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Medevac pilot risks life to save others; Army air ambulance helps soldiers, Iraqis

NATIONAL Almost daily, Lt. Matthew Partyka flies into the most dangerous spots in Iraq to pick up someone who has been shot or injured in an accident.

There is always the threat of enemy fire and explosions from homemade weapons, but it is the landings that make the job exceptionally dangerous.

"At our most critical point, we are going out to where the patient is. . . . The wind from the helicopter is kicking up a lot of sand and we lose sight of the landing spot," said Partyka during a telephone interview from Iraq.

Partyka, 25, of Chicopee, Mass., is a pilot with the Army's 45th Medical Company. He's been stationed in Al-Asad, Iraq, since January and expects to be there for a year. He runs the equivalent of an emergency air ambulance with a crew of three other soldiers.

"It is inherently dangerous," he said. "We are flying in to help people who are hurt, and it is usually caused by interaction with the enemy."

The lieutenant, who pilots UH-60 Black Hawk helicopters, also serves as assistant operations officer for his company. Occasionally, he makes the decision as to whether his crew will fly to pick up an injured person.

He compares his unit's operation to that of a civilian fire department. Several four-member crews of soldiers work 72-hour shifts at a location and wait for a dispatch from higher headquarters to pick up a patient. Each crew consists of two pilots, a medic and a crew chief.

For security reasons, Partyka could not reveal many details of his job. But he did explain the basics:

The call for help typically comes from a military unit on the ground and then is screened through different channels before one of the on-duty groups is dispatched to fly in and help, he said.

"We help anyone who falls under U.S. protection, basically," he said.

While American troops from all branches of the military are those most frequently assisted, Partyka said his squad also helps Iraqi citizens and allies from other countries.

"A good percentage of the people we help are Iraqis. My first medevac mission picking up a patient was an Iraqi kid who was about 14," he said.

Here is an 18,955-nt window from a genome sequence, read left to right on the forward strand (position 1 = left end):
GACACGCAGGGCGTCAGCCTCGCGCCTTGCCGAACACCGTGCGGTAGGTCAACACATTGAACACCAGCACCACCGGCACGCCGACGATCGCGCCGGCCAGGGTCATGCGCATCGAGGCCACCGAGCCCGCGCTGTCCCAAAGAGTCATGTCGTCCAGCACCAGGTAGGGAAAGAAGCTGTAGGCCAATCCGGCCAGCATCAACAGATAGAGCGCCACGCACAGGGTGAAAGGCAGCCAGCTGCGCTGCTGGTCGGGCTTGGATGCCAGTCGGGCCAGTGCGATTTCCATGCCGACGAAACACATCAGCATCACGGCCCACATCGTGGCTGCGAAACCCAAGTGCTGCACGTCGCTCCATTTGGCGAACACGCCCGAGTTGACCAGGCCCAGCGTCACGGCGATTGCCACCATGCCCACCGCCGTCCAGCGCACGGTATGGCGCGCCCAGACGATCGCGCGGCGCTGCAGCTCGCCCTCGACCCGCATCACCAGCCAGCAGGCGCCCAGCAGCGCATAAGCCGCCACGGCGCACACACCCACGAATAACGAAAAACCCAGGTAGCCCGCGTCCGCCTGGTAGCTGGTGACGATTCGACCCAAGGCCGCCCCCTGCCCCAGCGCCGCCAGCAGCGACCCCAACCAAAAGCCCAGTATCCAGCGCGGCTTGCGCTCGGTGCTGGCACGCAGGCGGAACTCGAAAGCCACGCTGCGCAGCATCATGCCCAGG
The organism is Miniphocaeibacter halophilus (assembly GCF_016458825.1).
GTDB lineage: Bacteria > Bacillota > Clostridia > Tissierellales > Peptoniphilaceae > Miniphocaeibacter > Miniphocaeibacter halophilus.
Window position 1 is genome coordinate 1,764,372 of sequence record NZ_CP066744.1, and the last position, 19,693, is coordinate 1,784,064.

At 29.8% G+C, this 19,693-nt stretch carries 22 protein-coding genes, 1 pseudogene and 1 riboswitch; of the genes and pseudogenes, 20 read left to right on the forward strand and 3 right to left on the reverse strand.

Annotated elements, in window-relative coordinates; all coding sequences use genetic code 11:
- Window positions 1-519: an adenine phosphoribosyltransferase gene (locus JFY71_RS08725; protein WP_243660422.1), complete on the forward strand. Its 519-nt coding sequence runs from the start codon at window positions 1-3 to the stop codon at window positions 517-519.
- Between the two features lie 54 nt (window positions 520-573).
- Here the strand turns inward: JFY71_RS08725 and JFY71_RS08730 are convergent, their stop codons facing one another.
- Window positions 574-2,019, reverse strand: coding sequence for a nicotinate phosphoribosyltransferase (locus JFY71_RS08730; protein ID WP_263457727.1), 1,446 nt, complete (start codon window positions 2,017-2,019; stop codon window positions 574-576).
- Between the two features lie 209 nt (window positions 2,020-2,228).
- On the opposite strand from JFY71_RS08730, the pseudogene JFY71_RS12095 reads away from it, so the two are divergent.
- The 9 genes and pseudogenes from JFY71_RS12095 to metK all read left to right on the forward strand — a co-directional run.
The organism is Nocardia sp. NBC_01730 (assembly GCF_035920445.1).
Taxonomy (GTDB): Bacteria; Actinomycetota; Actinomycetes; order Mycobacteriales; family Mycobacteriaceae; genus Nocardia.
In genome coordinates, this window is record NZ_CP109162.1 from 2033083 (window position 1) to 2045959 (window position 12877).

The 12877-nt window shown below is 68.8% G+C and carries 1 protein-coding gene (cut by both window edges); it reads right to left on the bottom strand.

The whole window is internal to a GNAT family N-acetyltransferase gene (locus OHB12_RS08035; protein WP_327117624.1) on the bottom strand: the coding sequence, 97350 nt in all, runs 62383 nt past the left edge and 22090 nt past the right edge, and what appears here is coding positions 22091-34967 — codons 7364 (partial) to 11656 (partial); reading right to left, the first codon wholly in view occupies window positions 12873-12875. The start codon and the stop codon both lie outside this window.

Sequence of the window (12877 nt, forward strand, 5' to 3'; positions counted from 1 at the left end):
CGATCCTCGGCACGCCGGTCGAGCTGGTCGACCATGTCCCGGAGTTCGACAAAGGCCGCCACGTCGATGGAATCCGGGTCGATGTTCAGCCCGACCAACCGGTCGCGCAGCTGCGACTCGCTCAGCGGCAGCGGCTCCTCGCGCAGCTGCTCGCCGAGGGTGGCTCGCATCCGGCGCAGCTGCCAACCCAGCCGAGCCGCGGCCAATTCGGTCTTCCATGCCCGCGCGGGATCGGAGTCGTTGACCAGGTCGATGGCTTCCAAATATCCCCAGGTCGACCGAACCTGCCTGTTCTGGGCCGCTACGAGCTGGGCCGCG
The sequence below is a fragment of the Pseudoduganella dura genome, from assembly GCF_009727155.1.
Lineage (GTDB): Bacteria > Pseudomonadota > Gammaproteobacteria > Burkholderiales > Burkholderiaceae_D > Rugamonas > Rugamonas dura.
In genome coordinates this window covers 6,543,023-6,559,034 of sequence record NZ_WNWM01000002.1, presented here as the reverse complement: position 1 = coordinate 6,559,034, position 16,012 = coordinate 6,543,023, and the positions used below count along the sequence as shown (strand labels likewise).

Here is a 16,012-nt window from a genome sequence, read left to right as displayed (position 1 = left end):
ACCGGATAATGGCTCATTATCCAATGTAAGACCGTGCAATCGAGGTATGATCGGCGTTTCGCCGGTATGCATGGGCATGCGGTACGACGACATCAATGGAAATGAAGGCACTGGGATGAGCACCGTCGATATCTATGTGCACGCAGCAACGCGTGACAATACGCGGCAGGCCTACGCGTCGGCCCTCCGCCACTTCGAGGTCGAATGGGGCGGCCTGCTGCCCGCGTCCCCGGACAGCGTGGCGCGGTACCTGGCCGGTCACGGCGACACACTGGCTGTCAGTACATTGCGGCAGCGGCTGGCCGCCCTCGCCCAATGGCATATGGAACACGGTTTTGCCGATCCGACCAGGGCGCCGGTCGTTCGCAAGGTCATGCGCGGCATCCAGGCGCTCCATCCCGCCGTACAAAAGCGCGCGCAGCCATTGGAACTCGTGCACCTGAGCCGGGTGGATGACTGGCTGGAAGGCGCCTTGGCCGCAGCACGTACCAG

His medevac, or medical evacuation, unit can also be dispatched to transfer a patient from one hospital to another for further treatment.

There are multiple medevac groups working from the same base. There have been a few shifts where his group has not received any calls, but usually all the crews are very busy, he said.

When a crew gets a call, one member records the information: the name of the unit requesting help, urgency of the call, location of the patient, the destination hospital, the name of the patient and the nature of the injuries. Meanwhile, the other crew members run to the helicopter, which is parked about 200 feet from the building, and prepare for the flight, Partyka said.

Calls vary. Right now, with temperatures reaching more than 100 degrees, there are heat-related casualties. Sometimes there are motor vehicle or construction-related accidents, he said.

"The most serious ones are caused by enemy action," he said, adding that these can include explosions from homemade bombs.

Dispatchers give the pilots as much information as they can about the situation, but they do not always know, Partyka said.

Because they are on a medical mission, the crews only carry weapons to defend themselves. The Black Hawk helicopters are also marked so anyone can identify them as noncombatant.

When the helicopter reaches its destination, the pilot and crew search for the best landing spot. Partyka said he has landed on soccer fields, roads, on the tops of mountains and often in patches of dirt.

The medic leaves to tend to the patients and prepare them for flight. Because the pilots cannot leave the helicopter, the troops on the ground help the medic prepare to move any patients, Partyka said.

Then the crew flies to the nearest appropriate medical facility. One of the key differences between his group and others who transport is that the medevac units provide medical care from the time they arrive to the time they reach the hospital, he said.

Partyka said he dislikes being in Iraq, but, unlike many of his fellow soldiers, he doesn't hate it.

"I like the job," he said. "I can't say I hate it. I like the mission."

Partyka said he knows he is putting his life at risk. The job, at times, can be very stressful; sometimes he feels cooped up as he and the crew are discouraged from leaving the helicopter base. But Partyka likes that the calls are entirely random and he never knows what type of situation he will see.

"A great part of it is helping people," he said.

Being a pilot is something Partyka talked about since he was 10 years old. After he graduated from Chicopee High School in 2000, he went to Norwich University in Vermont and entered the Army after receiving his bachelor's degree in 2004, said his mother, Cynthia.

"He has always wanted to fly. He would go to Westover (Air Reserve Base) days before the air show would start so he could watch the planes come in," she said.

Partyka has been stationed in South Korea and was based in Germany when his company was reassigned to Iraq.

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